|not onions, but I got a lot of pumpkins|
Naomi Shihab Nye, 1952
When I think how far the onion has traveled
just to enter my stew today, I could kneel and praise
all small forgotten miracles,
crackly paper peeling on the drainboard,
pearly layers in smooth agreement,
the way the knife enters onion
and onion falls apart on the chopping block,
a history revealed.
And I would never scold the onion
for causing tears.
It is right that tears fall
for something small and forgotten.
How at meal, we sit to eat,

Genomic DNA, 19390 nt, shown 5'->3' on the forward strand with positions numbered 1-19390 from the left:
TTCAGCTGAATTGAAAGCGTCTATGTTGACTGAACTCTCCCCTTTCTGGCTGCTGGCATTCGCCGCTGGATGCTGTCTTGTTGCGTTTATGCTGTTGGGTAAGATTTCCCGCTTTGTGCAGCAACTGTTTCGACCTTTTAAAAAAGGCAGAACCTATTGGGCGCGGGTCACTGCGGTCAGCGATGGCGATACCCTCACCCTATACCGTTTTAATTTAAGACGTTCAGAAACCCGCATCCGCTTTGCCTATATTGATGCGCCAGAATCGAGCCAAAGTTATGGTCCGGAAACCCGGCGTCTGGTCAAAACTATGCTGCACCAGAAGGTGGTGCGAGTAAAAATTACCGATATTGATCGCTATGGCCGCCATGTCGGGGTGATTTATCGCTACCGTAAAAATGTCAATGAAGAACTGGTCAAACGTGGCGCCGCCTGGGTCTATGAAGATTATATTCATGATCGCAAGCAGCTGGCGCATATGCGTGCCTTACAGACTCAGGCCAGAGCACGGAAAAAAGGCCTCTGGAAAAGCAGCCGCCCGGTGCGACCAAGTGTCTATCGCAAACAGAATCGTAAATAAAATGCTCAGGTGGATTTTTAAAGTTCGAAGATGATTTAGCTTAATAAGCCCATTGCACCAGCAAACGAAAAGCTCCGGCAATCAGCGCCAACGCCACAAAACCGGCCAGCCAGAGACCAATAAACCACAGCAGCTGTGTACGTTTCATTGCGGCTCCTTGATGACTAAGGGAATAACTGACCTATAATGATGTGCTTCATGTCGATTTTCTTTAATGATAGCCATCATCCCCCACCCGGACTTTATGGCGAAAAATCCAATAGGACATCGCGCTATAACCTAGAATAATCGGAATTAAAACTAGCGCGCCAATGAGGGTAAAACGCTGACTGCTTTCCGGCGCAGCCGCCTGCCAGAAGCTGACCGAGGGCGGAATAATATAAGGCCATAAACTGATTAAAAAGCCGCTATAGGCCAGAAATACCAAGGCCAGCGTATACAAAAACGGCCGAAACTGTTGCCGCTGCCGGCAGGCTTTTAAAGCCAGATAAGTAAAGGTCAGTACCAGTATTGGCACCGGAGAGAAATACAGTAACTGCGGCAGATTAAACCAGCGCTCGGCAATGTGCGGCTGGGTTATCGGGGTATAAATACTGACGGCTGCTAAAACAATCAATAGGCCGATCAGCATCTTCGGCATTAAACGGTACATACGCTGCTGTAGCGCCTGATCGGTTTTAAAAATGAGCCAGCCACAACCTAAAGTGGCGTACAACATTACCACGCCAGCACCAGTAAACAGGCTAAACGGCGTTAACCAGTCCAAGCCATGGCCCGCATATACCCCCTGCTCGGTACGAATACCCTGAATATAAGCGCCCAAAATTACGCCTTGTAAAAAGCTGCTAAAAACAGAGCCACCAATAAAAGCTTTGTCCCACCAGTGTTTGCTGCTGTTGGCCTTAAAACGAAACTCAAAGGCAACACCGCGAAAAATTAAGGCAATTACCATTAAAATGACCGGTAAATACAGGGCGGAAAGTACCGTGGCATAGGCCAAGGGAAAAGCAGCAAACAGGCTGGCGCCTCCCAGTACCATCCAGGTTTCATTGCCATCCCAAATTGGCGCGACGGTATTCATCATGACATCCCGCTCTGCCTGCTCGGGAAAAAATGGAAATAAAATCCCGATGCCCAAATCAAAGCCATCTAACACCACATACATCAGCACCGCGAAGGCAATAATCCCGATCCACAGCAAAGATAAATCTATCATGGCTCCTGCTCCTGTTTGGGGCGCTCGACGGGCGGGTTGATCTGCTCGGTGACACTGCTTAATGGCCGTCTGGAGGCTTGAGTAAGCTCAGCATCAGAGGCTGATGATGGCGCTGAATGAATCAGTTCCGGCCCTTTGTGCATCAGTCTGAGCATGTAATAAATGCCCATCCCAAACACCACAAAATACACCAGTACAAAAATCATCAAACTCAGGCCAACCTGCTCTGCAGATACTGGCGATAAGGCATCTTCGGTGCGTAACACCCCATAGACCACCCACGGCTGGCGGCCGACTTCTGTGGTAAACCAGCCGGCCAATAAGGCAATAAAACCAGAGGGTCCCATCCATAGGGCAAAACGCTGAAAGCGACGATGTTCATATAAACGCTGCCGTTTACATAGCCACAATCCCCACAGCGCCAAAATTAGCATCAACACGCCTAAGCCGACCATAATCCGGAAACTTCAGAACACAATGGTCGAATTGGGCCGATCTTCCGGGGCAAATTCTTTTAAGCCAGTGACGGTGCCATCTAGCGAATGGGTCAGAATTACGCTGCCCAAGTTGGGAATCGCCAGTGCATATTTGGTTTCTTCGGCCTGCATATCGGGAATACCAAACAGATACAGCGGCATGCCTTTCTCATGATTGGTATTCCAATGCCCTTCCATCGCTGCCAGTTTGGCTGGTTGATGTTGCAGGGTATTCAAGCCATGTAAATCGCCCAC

commenting on texture of meat or herbal aroma
but never on the translucence of onion,
now limp, now divided,
or its traditionally honorable career:
For the sake of others,
Note included with the poem:
“It is believed that the onion originally came from India.
In Egypt it was an object of worship —
why I haven’t been able to find out.
From Egypt the onion entered Greece
and on to Italy, thence into all of Europe.”
— Better Living Cookbook